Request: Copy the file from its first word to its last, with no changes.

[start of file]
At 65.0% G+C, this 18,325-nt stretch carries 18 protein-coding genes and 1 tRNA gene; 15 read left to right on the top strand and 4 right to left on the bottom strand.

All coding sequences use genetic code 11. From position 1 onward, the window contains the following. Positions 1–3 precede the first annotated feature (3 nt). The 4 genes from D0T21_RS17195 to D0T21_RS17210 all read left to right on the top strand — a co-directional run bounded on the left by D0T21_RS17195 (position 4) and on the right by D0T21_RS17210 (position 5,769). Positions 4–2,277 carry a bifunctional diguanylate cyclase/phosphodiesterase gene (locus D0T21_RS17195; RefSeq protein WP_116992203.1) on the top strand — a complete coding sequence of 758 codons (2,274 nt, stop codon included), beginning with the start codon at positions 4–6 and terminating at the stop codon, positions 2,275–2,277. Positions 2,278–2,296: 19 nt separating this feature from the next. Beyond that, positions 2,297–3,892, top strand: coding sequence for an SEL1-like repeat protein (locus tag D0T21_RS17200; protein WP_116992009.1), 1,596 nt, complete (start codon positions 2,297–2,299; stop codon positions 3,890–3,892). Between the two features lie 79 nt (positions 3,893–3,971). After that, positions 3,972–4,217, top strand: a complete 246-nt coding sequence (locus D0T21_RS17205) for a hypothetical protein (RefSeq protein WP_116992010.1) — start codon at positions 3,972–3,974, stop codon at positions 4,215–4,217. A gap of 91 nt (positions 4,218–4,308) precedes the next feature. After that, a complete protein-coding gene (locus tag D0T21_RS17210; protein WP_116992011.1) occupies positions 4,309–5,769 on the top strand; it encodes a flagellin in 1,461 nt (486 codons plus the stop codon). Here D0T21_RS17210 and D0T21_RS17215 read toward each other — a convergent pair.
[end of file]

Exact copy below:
At 65.0% G+C, this 18,325-nt stretch carries 18 protein-coding genes and 1 tRNA gene; 15 read left to right on the top strand and 4 right to left on the bottom strand.

All coding sequences use genetic code 11. From position 1 onward, the window contains the following. Positions 1–3 precede the first annotated feature (3 nt). The 4 genes from D0T21_RS17195 to D0T21_RS17210 all read left to right on the top strand — a co-directional run bounded on the left by D0T21_RS17195 (position 4) and on the right by D0T21_RS17210 (position 5,769). Positions 4–2,277 carry a bifunctional diguanylate cyclase/phosphodiesterase gene (locus D0T21_RS17195; RefSeq protein WP_116992203.1) on the top strand — a complete coding sequence of 758 codons (2,274 nt, stop codon included), beginning with the start codon at positions 4–6 and terminating at the stop codon, positions 2,275–2,277. Positions 2,278–2,296: 19 nt separating this feature from the next. Beyond that, positions 2,297–3,892, top strand: coding sequence for an SEL1-like repeat protein (locus tag D0T21_RS17200; protein WP_116992009.1), 1,596 nt, complete (start codon positions 2,297–2,299; stop codon positions 3,890–3,892). Between the two features lie 79 nt (positions 3,893–3,971). After that, positions 3,972–4,217, top strand: a complete 246-nt coding sequence (locus D0T21_RS17205) for a hypothetical protein (RefSeq protein WP_116992010.1) — start codon at positions 3,972–3,974, stop codon at positions 4,215–4,217. A gap of 91 nt (positions 4,218–4,308) precedes the next feature. After that, a complete protein-coding gene (locus tag D0T21_RS17210; protein WP_116992011.1) occupies positions 4,309–5,769 on the top strand; it encodes a flagellin in 1,461 nt (486 codons plus the stop codon). Here D0T21_RS17210 and D0T21_RS17215 read toward each other — a convergent pair.